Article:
Macron warns of 'predatory' Russian mercenaries in Mali
While announcing on Thursday that France would withdraw its troops from Mali, President Emmanuel Macron made his strongest condemnation yet of the shadowy Russian mercenary group Wagner whose alleged arrival in West Africa has infuriated Paris.
The French leader made clear that a suspected deal between the Malian military regime and Wagner was a crucial factor in pushing Paris to withdraw its 2,400 troops after a nine-year deployment against local jihadist groups.
Macron said that Wagner was "arriving in Mali with predatory intentions, but why?"
"Because the junta which is in power after two coups d'etats considers them to be the best partners they can find to protect their power, not to fight against terrorism," Macron said.
He said Wagner was previously guilty of "taking resources that should belong to the Libyan people" after their deployment in Libya and had also been responsible for "awful abuses against the civilian population" in the Central African Republic.
In Mali, they were "essentially there to secure their own business interests and protect the junta itself," Macron added, calling on Mali's leaders to explain how they were paying the secretive organisation reportedly founded by oligarch Yevgeny Prigozhin.
Stephen Townsend, head of the US Africa command, said earlier this month that he believed Mali was paying Wagner $10 million a month, partly in gold and gemstones.
Mali's military rulers, who seized power in 2020, have always denied any such deal, but Macron said that the Russian group had deployed "around 800" fighters in the landlocked country that is home to growing al-Qaeda and Islamic State-aligned groups.
UK Defence Minister Ben Wallace said Thursday that Wagner was "effectively in bed with the junta."
- Russian denials -
Mali's leaders admit to having relations with the Russian state, which they say has provided military trainers.
Mali was "only involved in a state-to-state partnership with the Russian Federation, its historical partner", according to a statement from the government in Bamako at the end of December.
The regime has also stressed that they were left with no choice but to look for new security partners after Macron announced in 2021 that France would be drawing down its forces in the Sahel region.
Malia's interim Prime Minister Choguel Kokalla Maiga accused Paris of a "sort of abandonment" at the UN general assembly in September last year.
Western officials have claimed for months that Russian transport planes have been spotted delivering Wagner fighters and arms, as well as Russian geologists known for their association with the group.
Russian President Vladmir Putin denies any link with Wagner despite Western suspicions that it is a Trojan Horse used to advance Moscow's interests, including in Ukraine.
"The Russian Federation has nothing to do with private military organisations that are operating in Mali," Putin told a press conference with Macron in Moscow on February 7.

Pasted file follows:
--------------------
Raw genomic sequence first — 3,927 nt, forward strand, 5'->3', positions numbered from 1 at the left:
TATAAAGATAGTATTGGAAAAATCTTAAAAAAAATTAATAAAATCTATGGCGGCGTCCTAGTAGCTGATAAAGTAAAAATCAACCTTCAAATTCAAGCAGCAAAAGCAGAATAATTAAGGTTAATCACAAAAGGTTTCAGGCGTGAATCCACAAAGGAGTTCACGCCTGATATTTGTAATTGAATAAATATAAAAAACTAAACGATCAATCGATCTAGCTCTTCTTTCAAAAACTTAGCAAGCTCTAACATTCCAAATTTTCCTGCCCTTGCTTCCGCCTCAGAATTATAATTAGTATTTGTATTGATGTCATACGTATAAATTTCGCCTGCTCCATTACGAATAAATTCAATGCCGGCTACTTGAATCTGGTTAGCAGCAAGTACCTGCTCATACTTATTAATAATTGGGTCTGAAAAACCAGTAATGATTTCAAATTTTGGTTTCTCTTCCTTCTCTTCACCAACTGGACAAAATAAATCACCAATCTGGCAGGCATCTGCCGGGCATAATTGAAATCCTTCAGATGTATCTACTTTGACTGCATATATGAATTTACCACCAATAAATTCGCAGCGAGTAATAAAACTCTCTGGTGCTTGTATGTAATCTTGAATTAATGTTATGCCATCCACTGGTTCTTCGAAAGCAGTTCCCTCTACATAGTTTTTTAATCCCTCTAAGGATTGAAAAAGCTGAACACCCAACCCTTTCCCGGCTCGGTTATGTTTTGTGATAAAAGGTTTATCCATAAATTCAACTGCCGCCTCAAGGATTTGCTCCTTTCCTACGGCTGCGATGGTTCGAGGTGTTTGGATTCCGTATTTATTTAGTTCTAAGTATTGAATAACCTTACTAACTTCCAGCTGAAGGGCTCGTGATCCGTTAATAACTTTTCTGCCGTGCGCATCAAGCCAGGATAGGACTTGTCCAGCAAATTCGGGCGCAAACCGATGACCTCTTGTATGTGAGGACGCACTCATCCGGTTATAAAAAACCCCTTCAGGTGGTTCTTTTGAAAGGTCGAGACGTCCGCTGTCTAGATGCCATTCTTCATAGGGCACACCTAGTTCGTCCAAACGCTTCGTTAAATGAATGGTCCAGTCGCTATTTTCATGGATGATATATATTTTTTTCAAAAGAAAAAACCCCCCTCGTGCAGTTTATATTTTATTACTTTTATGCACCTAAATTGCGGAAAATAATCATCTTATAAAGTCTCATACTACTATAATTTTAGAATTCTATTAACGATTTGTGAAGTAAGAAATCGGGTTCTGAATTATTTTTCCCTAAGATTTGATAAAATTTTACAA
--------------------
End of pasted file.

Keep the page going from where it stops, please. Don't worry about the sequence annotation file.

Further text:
- Abuses -
The existence of Wagner is hard to pin down, with investigators unable to find formal traces such as company registration, tax returns or an organisational chart.
When the EU wanted to sanction it in 2020 for "serious human rights abuses", it targeted Prigozhin, an oligarch nicknamed "Putin's chef" because his company once catered for the Kremlin.
Jason Blazakis from the New York-based Soufan Group think-tank said that Wagner was following in the footsteps of other mercenary operators in Africa, notably South Africans.
"The Wagner folks are walking through a door that has long been open to their ilk," he added.
The Center for Strategic and International Studies (CSIS), a think-tank in Washington, has found evidence since 2016 of Russian soldiers of fortune in more than a dozen countries including Sudan, Madagascar, Botswana, Burundi and the Democratic Republic of Congo.
Macron had previously condemned Wagner's role in the Central African Republic (CAR), saying last May that it was exploiting mines and that CAR President Faustin-Archange Touadera was now a "hostage".
UN chief Antonio Guterres this week denounced "human rights abuses" by CAR's army and its foreign supporters, an allusion to Wagner.
Djallil Lounnas, a researcher at Morocco's Al Akhawayn university, said that part of the appeal of Wagner is that there is less concern about the scrutiny that comes with working for Western partners.
"Russia has its interests. It doesn't ask questions," he told AFP.
But Wagner's results do not always measure up to the hopes invested in them.
In Libya, its mercenaries are thought to have suffered heavy losses while working for warlord Khalifa Haftar during his unsuccessful attempt to conquer the capital Tripoli.
And in Mozambique, they retreated in the face jihadists linked to the Islamic State.
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